But when it came up I was like, I got to fight for this, I have to fight for this. And originally it was, I wasn't even right for it type wise, because originally in the breakdown they were looking to cast a black or latino girl. And I was like, shit, I'm not going to get this, but I want to fight for it.
And so the casting, to their credit, they threw me in as a wild card just to see, because I had gone in for Colin and Brett on a couple different things and they were champions of mine, and so they were like, we're just going to push you in for this and see, and I was like, I mean, I want it. And then it happened and it was insane. It was truly insane. it was just, it was a dream come true.
I felt very fortunate to be working on a project that's something that I can stand behind, something that I know that even if I wasn't on this show, I would watch it. I loved the concept of it, the fact that it was an anthology, the fact that we had new guest stars that came in every week. It was different, it was great. So that's how that came about.
Suzanne: So what do you like best about working on the show besides what you already said?
Carly: It's got to be, it's a process between first just getting to do what makes me the most happy in the whole wide world. I cannot believe to the day that people pay me to play dress up for a living. It goes against everything my grandma told me when I was young, like, you better get a real job because that's not going to pay the bills.
She didn't live to see this unfortunately but I just, I can't stress enough how every single day that I'm at work is the best day of my life. I can't believe when I drive on to the lot every single day, I mean, I hope that feeling never goes away and I really don't think that it will. I think I've had a long enough career at this point, and I've had ups and downs and I can know when to really appreciate something.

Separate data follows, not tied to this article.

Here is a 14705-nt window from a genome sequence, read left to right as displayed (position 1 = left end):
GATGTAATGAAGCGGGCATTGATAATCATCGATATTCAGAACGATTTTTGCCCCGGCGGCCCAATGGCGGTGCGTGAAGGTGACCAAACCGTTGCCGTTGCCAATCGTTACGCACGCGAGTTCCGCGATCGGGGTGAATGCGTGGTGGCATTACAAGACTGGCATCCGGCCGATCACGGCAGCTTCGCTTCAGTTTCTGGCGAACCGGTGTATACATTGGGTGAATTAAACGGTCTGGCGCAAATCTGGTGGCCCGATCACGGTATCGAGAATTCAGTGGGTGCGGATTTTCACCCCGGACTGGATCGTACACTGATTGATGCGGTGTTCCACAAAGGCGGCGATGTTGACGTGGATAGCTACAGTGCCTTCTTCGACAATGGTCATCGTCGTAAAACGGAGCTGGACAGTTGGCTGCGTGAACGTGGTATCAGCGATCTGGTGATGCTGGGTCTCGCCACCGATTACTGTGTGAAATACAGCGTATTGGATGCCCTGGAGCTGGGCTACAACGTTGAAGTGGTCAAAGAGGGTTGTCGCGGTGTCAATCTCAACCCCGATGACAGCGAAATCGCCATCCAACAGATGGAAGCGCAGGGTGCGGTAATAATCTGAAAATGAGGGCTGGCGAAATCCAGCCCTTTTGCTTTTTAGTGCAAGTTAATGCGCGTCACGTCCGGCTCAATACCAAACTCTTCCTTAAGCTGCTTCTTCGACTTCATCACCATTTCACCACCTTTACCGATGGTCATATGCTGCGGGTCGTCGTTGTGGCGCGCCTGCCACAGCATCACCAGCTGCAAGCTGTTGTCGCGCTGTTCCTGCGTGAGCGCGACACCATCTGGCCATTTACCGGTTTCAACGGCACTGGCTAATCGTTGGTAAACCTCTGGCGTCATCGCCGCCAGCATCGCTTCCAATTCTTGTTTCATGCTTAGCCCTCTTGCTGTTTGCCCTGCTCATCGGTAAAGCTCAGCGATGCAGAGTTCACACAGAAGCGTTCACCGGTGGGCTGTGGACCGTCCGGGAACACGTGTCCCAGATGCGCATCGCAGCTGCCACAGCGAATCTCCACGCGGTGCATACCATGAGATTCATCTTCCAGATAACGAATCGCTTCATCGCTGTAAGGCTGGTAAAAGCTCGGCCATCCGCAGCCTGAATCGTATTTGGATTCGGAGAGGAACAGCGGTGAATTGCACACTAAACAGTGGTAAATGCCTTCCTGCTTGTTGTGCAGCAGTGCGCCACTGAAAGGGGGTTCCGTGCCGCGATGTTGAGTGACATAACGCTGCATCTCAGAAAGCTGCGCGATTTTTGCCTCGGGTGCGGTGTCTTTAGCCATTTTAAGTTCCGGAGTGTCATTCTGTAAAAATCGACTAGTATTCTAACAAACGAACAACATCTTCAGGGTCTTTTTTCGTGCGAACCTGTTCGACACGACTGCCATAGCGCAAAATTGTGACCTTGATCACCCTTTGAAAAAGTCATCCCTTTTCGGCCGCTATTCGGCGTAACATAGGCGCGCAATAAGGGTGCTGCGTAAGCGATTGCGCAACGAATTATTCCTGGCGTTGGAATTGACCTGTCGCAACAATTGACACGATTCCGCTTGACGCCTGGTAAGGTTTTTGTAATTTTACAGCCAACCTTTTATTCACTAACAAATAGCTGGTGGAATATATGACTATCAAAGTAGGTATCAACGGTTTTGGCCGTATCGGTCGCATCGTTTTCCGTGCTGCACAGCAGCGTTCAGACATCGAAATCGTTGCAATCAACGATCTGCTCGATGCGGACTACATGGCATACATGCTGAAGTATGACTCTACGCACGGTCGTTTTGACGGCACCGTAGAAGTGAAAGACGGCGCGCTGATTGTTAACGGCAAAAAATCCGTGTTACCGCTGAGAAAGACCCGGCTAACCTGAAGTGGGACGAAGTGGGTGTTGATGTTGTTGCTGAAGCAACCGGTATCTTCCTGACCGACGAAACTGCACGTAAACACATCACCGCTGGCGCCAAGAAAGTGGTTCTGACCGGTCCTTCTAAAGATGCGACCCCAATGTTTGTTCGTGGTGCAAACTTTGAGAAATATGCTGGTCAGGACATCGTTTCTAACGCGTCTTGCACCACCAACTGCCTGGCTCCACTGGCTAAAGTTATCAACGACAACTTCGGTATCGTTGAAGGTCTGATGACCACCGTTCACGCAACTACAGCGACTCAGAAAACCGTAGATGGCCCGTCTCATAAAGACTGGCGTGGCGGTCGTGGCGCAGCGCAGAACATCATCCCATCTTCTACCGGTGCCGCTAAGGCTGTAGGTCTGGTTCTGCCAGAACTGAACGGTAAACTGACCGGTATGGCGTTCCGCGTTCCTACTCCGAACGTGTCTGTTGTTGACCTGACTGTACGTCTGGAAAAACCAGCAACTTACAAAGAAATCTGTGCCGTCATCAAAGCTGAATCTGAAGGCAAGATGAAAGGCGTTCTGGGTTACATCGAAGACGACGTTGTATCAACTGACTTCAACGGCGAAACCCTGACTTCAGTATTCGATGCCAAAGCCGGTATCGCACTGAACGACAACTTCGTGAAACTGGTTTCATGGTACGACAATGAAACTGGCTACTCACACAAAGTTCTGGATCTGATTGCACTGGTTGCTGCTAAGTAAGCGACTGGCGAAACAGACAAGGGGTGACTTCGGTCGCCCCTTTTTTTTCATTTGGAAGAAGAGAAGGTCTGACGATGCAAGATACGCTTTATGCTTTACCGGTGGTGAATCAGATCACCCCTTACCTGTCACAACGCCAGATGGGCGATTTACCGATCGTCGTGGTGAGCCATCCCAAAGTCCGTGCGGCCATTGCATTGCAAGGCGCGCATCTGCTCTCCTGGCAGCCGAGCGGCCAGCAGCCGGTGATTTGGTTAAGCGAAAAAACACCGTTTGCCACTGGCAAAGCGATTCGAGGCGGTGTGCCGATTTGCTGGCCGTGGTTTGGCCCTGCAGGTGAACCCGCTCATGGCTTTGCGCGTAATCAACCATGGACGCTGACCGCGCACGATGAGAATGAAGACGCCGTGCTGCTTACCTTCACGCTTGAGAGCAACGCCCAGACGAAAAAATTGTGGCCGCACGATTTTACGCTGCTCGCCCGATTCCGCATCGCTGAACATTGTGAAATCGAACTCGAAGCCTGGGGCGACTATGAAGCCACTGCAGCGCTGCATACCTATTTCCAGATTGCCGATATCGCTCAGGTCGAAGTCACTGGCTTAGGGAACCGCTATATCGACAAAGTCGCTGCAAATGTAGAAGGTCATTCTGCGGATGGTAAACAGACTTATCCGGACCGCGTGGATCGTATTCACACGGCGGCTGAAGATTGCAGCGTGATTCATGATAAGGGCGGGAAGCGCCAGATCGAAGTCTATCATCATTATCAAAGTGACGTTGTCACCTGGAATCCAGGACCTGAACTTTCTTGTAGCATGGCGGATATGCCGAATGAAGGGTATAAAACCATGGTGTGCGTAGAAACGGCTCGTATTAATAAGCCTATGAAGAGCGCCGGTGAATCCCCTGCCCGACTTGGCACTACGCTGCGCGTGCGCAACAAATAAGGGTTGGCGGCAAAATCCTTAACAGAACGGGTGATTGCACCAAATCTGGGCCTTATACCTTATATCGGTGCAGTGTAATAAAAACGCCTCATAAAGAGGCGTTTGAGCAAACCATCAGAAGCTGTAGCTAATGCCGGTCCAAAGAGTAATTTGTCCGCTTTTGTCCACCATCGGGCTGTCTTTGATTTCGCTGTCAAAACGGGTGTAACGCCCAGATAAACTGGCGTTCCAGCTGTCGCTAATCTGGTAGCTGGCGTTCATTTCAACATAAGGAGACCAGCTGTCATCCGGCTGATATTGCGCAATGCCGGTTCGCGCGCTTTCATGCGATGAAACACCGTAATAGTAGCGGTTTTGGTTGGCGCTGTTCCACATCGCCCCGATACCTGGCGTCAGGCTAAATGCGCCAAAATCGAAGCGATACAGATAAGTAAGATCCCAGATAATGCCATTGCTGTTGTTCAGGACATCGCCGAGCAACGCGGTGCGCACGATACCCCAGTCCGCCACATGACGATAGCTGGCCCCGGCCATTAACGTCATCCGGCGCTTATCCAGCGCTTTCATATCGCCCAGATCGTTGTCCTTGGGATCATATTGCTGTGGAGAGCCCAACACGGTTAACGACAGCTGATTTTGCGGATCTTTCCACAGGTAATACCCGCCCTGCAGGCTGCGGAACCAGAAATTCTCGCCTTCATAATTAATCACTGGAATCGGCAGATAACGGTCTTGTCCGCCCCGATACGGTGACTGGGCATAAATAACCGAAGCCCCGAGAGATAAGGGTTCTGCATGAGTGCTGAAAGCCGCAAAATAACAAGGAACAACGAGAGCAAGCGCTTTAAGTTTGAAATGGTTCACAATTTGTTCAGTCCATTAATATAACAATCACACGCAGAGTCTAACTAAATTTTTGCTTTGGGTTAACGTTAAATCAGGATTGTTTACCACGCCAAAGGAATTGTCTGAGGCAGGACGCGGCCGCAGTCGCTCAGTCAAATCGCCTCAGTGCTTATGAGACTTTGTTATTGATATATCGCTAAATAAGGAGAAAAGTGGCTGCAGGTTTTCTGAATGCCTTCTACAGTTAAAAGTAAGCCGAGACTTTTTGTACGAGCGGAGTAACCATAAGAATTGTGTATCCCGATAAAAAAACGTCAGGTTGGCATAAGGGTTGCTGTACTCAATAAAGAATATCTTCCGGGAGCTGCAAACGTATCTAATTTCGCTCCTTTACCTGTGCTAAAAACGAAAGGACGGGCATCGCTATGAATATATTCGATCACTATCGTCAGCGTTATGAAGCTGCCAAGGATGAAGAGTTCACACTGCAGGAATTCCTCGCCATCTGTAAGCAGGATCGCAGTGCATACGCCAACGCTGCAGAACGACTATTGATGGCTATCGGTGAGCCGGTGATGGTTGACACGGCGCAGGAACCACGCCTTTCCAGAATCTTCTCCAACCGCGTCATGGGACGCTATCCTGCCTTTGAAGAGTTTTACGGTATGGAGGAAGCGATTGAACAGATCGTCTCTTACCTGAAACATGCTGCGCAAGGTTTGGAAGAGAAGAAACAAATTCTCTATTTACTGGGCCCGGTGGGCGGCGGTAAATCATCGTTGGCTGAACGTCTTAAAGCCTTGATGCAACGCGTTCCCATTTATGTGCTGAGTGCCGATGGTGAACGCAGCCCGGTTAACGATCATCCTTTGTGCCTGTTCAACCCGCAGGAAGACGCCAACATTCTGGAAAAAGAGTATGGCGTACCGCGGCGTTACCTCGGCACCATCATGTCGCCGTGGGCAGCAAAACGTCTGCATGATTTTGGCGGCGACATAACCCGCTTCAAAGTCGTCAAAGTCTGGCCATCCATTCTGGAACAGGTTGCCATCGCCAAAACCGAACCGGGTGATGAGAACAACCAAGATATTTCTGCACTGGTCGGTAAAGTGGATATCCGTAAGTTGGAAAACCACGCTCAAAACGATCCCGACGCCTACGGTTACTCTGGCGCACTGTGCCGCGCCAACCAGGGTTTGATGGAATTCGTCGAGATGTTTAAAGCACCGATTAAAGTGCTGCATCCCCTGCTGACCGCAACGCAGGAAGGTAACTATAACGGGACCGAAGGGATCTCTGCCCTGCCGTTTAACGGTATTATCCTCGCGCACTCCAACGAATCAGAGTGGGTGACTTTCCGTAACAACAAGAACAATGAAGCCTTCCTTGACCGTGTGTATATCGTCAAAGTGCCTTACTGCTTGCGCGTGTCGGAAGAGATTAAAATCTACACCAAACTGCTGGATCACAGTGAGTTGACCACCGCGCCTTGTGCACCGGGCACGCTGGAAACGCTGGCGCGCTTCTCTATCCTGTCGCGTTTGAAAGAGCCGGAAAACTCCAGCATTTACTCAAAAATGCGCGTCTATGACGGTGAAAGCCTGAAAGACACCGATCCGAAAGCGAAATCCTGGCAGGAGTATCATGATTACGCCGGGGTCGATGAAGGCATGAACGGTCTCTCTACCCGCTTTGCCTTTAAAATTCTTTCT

And then the other part of it is Greg. Greg creates such a warm and fun and free environment to work in, that you feel just from answer artistic place, like you feel incredibly free to bring your ideas to the table, there's no ego, there's no, it's just fun, and we laugh.
I mean, that's the thing, I think you can't take this shit too seriously and he doesn't. It's like, we are not curing cancer you guys, we are making a TV show, it's not that deep. You know what I mean? So that's, it's him.
Suzanne: That's good.
Carly: And it starts from the top and every single person that works for him respects him so much because of that. It's just the best environment.
Suzanne: That's great.
Carly: It's awesome.
Suzanne: Yeah, that's good when you have a job that you not only like, but everybody's nice and you get along really well, that's rare too.
Carly: Yeah, not a bad egg in the whole bunch. I mean, it is, and we only film for ten weeks, we film ten episodes in ten weeks and it goes by too fast, and I try to like fight back the tears, because it's like, you feel like you're leaving summer camp.
Carly: You're like, I don't want to go home to my real life.
Suzanne: So how was it different for you working on season two?
Carly: Season one and season two were very, so season one was my very first TV show. I think I was apprehensive, I was nervous, I was excited, I was just trying not to get fired, you know what I mean? It was just like, oh god, let me stay here. I think season two, I felt more comfortable, I feel like I've really caught my stride and Greg and I have gotten closer and we collaborated a lot on this season.
The big difference character wise was it was really fun to play sort of this juxtaposition, season one she's very scathing and manipulative and calculating and diabolical, and this season she's trying a new, fresh approach. She's going to try a new, fresh start, and so it's so funny to sort of look at through the lens of what does a good girl look like to a stripper? You know what I mean?
So it was like a lot of pastels and plastic jewelry. And just big curls, because it's like, what does this look like to her as she's trying this on? She's trying this on for size, and I think she genuinely wants to leave all of that in the past but she battles it internally because innately, she is the type of person who will go for what she wants at any cost, and I think that always ends up being her big downfall.